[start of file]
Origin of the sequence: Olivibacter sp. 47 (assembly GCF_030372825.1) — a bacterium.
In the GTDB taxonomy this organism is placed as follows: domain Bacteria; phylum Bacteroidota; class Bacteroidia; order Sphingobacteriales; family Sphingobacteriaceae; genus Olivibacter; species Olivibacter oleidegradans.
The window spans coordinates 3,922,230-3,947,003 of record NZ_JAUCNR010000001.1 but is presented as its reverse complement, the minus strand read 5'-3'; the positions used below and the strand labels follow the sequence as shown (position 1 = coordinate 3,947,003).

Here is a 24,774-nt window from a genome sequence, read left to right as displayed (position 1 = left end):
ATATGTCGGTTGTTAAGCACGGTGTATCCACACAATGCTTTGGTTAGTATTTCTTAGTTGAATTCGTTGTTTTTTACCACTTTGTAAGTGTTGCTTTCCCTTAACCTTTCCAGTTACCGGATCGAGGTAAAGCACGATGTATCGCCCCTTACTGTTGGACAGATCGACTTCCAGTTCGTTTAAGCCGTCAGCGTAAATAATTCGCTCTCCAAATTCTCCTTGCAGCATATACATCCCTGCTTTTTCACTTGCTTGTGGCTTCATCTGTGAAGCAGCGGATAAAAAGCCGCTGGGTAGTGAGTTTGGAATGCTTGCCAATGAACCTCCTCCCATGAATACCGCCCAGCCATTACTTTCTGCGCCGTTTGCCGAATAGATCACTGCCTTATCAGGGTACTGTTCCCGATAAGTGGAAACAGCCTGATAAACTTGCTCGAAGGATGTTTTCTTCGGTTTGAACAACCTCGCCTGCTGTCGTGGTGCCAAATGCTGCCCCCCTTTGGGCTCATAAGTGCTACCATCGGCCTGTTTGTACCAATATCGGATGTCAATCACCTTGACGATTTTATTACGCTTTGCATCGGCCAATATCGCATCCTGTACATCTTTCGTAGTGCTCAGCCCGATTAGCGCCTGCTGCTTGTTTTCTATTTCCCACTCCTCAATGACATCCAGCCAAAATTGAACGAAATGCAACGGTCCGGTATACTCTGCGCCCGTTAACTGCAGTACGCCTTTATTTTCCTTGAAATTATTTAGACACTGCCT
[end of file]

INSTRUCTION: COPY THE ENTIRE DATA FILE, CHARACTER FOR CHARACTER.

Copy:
Origin of the sequence: Olivibacter sp. 47 (assembly GCF_030372825.1) — a bacterium.
In the GTDB taxonomy this organism is placed as follows: domain Bacteria; phylum Bacteroidota; class Bacteroidia; order Sphingobacteriales; family Sphingobacteriaceae; genus Olivibacter; species Olivibacter oleidegradans.
The window spans coordinates 3,922,230-3,947,003 of record NZ_JAUCNR010000001.1 but is presented as its reverse complement, the minus strand read 5'-3'; the positions used below and the strand labels follow the sequence as shown (position 1 = coordinate 3,947,003).

Here is a 24,774-nt window from a genome sequence, read left to right as displayed (position 1 = left end):
ATATGTCGGTTGTTAAGCACGGTGTATCCACACAATGCTTTGGTTAGTATTTCTTAGTTGAATTCGTTGTTTTTTACCACTTTGTAAGTGTTGCTTTCCCTTAACCTTTCCAGTTACCGGATCGAGGTAAAGCACGATGTATCGCCCCTTACTGTTGGACAGATCGACTTCCAGTTCGTTTAAGCCGTCAGCGTAAATAATTCGCTCTCCAAATTCTCCTTGCAGCATATACATCCCTGCTTTTTCACTTGCTTGTGGCTTCATCTGTGAAGCAGCGGATAAAAAGCCGCTGGGTAGTGAGTTTGGAATGCTTGCCAATGAACCTCCTCCCATGAATACCGCCCAGCCATTACTTTCTGCGCCGTTTGCCGAATAGATCACTGCCTTATCAGGGTACTGTTCCCGATAAGTGGAAACAGCCTGATAAACTTGCTCGAAGGATGTTTTCTTCGGTTTGAACAACCTCGCCTGCTGTCGTGGTGCCAAATGCTGCCCCCCTTTGGGCTCATAAGTGCTACCATCGGCCTGTTTGTACCAATATCGGATGTCAATCACCTTGACGATTTTATTACGCTTTGCATCGGCCAATATCGCATCCTGTACATCTTTCGTAGTGCTCAGCCCGATTAGCGCCTGCTGCTTGTTTTCTATTTCCCACTCCTCAATGACATCCAGCCAAAATTGAACGAAATGCAACGGTCCGGTATACTCTGCGCCCGTTAACTGCAGTACGCCTTTATTTTCCTTGAAATTATTTAGACACTGCCT